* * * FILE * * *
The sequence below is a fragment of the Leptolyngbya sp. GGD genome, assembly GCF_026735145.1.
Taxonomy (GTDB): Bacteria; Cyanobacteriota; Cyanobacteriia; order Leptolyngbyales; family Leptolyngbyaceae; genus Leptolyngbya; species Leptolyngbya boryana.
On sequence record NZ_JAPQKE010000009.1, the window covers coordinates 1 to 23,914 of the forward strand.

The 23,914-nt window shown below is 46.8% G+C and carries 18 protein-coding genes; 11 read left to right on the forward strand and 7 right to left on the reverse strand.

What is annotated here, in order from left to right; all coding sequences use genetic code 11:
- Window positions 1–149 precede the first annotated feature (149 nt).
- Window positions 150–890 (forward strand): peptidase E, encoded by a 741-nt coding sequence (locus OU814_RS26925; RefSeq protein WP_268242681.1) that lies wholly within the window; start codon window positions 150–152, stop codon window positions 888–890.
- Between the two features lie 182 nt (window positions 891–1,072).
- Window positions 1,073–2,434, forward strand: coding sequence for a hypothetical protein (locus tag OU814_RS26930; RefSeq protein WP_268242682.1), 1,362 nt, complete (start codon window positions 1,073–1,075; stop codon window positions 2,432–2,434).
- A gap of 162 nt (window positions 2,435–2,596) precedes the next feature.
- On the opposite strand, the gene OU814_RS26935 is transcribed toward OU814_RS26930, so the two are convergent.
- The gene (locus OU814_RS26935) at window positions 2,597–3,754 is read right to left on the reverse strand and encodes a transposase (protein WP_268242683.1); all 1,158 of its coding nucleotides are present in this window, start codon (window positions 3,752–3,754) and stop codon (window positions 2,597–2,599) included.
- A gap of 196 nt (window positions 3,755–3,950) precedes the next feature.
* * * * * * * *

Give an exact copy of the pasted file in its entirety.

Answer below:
The sequence below is a fragment of the Leptolyngbya sp. GGD genome, assembly GCF_026735145.1.
Taxonomy (GTDB): Bacteria; Cyanobacteriota; Cyanobacteriia; order Leptolyngbyales; family Leptolyngbyaceae; genus Leptolyngbya; species Leptolyngbya boryana.
On sequence record NZ_JAPQKE010000009.1, the window covers coordinates 1 to 23,914 of the forward strand.

The 23,914-nt window shown below is 46.8% G+C and carries 18 protein-coding genes; 11 read left to right on the forward strand and 7 right to left on the reverse strand.

What is annotated here, in order from left to right; all coding sequences use genetic code 11:
- Window positions 1–149 precede the first annotated feature (149 nt).
- Window positions 150–890 (forward strand): peptidase E, encoded by a 741-nt coding sequence (locus OU814_RS26925; RefSeq protein WP_268242681.1) that lies wholly within the window; start codon window positions 150–152, stop codon window positions 888–890.
- Between the two features lie 182 nt (window positions 891–1,072).
- Window positions 1,073–2,434, forward strand: coding sequence for a hypothetical protein (locus tag OU814_RS26930; RefSeq protein WP_268242682.1), 1,362 nt, complete (start codon window positions 1,073–1,075; stop codon window positions 2,432–2,434).
- A gap of 162 nt (window positions 2,435–2,596) precedes the next feature.
- On the opposite strand, the gene OU814_RS26935 is transcribed toward OU814_RS26930, so the two are convergent.
- The gene (locus OU814_RS26935) at window positions 2,597–3,754 is read right to left on the reverse strand and encodes a transposase (protein WP_268242683.1); all 1,158 of its coding nucleotides are present in this window, start codon (window positions 3,752–3,754) and stop codon (window positions 2,597–2,599) included.
- A gap of 196 nt (window positions 3,755–3,950) precedes the next feature.